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Imperial Beach's Siesta RV Park finally sells

Tenants face rent raises and evictions

"If you stay there over nine months you become a permanent resident. They don't want that."
"If you stay there over nine months you become a permanent resident. They don't want that."

A few years ago, residents of Siesta RV park in Imperial Beach caught a lucky break when plans to sell the land to a developer fell through.

Now, after a surprise change of ownership in January, residents say they are struggling anew. Rents are going up for many, utility bills seem inflated but there's no one to call for answers, and some tenants - and their trailers - are forced to move out every six months for 48 hours.

On the Siesta website, lots are said to rent from $800 to $1600. According to Andy Hall, Imperial Beach city manager, there are mobile home slips and recreational vehicle slips. The latter can be used only if there is no permanent residency. Thus the required rotations.

Last week, park residents packed the Imperial Beach Council chamber during public comment, begging the city to intervene.

"As you know, we were here two years ago, fighting the same thing," said Maria Hirneisen, a 25-year park resident. No one even notified them the park was for sale - or when it sold, she said. "How is a trailer park allowed to do that? We do have a homeowners association, and they still have not notified us."

According to realtor.com, the 4.7-acre property at 409 Palm Avenue sold on January 14, 2022 for $11,350,000. A previous sale, in 1984, was for $550,000. The park sits on land five blocks from the ocean and six blocks west of the Silver Strand (highway 75) as it becomes the commercial artery of Palm in Imperial Beach.

Court documents show the new owner, real estate company Miramar Imperial Beach LLC, filed a property-related lawsuit on September 27, 2021 against Siesta RV Park Inc. in San Diego County Superior Court.

Mayor Dedina: "It's really clear that predatory investors are looking to trailer parks as profit centers,"

While Hirneisen didn't get a rent raise, for others it has gone up to $1,250 a month, she said.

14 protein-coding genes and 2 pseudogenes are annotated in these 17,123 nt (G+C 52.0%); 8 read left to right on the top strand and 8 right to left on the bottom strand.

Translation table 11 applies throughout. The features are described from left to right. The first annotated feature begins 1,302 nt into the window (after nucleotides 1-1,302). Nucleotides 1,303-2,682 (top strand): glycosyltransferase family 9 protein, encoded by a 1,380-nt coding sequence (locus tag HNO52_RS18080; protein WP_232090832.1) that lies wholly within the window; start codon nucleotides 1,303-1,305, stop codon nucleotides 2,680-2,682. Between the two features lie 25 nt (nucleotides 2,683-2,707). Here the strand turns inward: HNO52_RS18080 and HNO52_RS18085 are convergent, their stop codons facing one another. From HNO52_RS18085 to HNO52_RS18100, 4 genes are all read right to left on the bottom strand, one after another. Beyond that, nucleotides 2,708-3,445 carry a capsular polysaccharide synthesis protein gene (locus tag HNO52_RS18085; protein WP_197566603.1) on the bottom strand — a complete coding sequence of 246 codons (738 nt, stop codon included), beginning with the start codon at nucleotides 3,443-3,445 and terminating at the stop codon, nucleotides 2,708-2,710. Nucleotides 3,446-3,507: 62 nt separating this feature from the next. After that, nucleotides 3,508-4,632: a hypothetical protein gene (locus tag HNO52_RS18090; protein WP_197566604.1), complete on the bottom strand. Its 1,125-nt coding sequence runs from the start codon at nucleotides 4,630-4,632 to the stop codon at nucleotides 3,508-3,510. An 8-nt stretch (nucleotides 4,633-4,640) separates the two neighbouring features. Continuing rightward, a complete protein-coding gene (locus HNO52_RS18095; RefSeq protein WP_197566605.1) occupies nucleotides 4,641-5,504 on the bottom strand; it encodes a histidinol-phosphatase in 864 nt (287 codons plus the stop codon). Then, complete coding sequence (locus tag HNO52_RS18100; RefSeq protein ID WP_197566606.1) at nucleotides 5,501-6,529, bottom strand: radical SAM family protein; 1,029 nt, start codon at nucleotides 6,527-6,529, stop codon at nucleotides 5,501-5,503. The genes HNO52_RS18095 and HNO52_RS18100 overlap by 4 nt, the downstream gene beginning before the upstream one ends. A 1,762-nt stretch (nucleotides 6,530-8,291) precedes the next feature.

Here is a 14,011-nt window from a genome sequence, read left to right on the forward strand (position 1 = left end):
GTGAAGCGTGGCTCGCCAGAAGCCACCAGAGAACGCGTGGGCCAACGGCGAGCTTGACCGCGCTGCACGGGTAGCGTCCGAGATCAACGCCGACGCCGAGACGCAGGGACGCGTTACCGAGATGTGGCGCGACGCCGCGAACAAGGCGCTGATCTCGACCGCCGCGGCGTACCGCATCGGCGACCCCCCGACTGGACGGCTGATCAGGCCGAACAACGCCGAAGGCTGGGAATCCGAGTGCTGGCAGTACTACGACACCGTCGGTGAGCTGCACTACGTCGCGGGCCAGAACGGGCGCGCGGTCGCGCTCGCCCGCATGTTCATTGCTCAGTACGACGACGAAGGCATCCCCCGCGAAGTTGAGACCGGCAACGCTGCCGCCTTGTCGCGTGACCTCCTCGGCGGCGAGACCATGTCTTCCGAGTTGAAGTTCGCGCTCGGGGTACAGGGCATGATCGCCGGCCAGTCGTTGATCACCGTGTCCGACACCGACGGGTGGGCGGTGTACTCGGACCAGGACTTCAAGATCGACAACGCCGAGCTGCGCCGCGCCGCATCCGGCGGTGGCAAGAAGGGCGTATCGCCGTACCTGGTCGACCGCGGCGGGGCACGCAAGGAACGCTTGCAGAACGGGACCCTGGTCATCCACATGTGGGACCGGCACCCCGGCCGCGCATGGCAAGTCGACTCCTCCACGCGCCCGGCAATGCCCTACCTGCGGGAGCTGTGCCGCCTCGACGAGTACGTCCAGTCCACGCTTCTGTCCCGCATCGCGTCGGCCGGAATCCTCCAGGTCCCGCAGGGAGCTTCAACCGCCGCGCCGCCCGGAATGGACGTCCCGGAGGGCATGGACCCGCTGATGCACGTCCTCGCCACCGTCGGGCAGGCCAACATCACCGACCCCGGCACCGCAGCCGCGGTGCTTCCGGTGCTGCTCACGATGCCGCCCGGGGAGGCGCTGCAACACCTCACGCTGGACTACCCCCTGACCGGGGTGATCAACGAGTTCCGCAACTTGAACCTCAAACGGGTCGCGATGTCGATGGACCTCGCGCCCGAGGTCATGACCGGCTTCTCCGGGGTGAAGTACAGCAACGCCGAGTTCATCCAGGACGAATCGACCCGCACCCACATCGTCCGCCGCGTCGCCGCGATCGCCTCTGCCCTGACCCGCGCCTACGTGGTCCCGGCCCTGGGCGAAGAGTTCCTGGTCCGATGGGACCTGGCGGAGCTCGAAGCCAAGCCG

Steve Running Wolf, a 70-year-old disabled vet who lives on a small fixed income, faced a rent increase of $42 in January under the new owners. On top of that, "we're being told by park management we're going to be charged for water, sewer, and trash fees," which they have not been charged in the 11 years he's been there.

According to the city attorney, mobile homes don't fall under California rent control law, which limits rent increases to five percent plus the local rate of inflation. However, cities and counties can pass local ordinances, such as rent control.

"This is something we're seeing all throughout the county, and right here at Siesta park," said Jose Lopez, the director of Alliance of Californians for Community Empowerment. It's not just the rent increases and evictions causing hardships, Lopez said, but people "having to rotate every six months."

One single mother who has had to move twice said she didn't understand this rotation when a resident wasn't being evicted, but would return within days. She bought an RV with her life savings; "I didn't buy a truck to move it because I was planning to live in it."

Mayor Serge Dedina said she should "never have to justify why it's hard to have to move out every six months. We're as outraged as you are."

Each time a low income tenant has to move, they face a string of costs. They pay to move the trailer out, then again to move it back, which they said costs $200 each way. One man said he had to take two days off from work to move his trailer. Food gets tossed. And they must pay for motels and eating out.

"If you had a shed in there, they make you take the shed apart, inch by inch. You cannot leave your plants or barbecue at the neighbor's because you come in 48 hours after," said resident Consuelo Villalpando. It's not allowed.

"Why is that? Because we know for sure that if you stay there over nine months you become a permanent resident. They don't want that."

The topic will be brought back to the council on a future agenda. Council member Ed Spriggs said he would like to see what the rent increases have been on average, how they compare, "because I think that's a good data point regarding the overwhelming request to do something about rent increase management in the RV parks in Imperial Beach."

Mayor Dedina stressed that the city will be following up. "It's really clear that predatory investors are looking to trailer parks as profit centers," he said. "It's awful, what we've heard today. I am so sorry that this is happening in our city. It's unacceptable."